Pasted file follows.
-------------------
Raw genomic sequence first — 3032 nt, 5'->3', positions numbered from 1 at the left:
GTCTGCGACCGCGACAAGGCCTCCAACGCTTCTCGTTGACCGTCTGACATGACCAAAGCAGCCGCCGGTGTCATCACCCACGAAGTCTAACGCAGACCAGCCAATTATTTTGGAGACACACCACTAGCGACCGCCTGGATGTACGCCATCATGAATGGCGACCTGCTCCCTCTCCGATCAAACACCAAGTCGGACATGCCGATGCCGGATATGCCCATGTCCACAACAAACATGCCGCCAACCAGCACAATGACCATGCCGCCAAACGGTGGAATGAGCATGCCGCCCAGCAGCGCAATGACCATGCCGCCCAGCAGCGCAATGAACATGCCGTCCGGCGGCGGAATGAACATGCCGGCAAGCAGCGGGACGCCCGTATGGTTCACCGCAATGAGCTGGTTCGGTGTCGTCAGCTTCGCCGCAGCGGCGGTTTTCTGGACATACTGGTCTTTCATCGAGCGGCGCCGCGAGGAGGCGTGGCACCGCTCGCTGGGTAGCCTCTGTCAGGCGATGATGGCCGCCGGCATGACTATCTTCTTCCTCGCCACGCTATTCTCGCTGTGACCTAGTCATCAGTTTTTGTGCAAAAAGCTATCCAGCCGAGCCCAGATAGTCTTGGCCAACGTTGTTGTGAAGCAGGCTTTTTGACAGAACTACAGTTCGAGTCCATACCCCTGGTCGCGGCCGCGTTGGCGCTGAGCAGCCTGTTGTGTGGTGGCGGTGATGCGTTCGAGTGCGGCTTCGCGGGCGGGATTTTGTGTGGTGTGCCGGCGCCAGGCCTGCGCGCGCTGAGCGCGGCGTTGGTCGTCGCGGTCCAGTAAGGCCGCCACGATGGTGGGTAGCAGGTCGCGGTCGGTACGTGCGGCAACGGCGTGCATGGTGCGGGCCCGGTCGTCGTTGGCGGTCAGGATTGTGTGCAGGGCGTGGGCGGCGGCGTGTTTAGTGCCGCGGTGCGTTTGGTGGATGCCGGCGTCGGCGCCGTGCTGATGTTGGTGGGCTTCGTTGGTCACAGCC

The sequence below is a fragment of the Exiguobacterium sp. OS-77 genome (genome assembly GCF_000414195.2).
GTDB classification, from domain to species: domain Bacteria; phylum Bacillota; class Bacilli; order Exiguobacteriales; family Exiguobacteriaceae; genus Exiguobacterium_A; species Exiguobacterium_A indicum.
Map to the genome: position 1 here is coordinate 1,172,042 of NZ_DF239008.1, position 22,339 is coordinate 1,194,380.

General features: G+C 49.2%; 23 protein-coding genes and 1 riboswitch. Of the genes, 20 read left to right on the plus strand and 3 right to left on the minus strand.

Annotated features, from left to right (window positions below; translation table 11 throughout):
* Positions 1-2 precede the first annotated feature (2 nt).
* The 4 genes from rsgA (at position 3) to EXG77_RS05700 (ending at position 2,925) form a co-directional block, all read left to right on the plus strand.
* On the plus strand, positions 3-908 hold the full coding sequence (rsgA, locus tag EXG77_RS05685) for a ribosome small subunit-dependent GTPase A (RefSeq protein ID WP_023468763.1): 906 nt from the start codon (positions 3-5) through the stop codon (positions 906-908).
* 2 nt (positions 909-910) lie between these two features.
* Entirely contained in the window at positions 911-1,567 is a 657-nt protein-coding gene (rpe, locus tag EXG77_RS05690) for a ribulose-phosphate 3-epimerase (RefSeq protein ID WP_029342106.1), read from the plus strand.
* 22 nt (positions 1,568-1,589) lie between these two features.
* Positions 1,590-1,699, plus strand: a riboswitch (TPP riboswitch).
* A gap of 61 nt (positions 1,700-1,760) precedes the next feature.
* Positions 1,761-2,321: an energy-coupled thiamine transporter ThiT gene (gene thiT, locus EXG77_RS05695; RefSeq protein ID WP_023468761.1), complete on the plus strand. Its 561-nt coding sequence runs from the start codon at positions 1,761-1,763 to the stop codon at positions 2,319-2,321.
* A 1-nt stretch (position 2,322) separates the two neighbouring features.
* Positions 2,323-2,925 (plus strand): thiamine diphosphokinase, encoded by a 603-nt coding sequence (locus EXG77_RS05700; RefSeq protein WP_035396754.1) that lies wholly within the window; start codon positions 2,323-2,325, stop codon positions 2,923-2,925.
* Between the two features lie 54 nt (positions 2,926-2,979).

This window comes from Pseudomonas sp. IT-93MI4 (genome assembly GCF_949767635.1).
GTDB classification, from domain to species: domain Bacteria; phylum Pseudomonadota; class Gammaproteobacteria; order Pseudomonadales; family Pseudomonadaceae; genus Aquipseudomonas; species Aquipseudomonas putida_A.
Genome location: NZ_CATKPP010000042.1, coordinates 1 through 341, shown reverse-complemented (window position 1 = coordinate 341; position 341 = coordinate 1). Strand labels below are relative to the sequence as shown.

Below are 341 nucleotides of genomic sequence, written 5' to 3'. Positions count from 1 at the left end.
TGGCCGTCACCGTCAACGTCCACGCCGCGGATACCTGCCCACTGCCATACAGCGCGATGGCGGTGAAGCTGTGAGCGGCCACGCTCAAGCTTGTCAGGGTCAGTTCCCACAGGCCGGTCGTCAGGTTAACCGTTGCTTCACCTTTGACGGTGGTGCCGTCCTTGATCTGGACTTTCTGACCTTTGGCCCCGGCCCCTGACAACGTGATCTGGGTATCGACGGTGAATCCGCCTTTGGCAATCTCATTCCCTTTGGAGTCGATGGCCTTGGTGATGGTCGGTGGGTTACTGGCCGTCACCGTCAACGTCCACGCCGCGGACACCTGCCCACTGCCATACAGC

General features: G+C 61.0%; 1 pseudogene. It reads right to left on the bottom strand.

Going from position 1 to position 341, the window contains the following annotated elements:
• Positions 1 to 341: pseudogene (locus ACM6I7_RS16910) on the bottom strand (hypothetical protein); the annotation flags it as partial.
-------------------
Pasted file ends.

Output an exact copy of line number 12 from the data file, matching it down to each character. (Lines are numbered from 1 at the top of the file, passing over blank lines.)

* Entirely contained in the window at positions 911-1,567 is a 657-nt protein-coding gene (rpe, locus tag EXG77_RS05690) for a ribulose-phosphate 3-epimerase (RefSeq protein ID WP_029342106.1), read from the plus strand.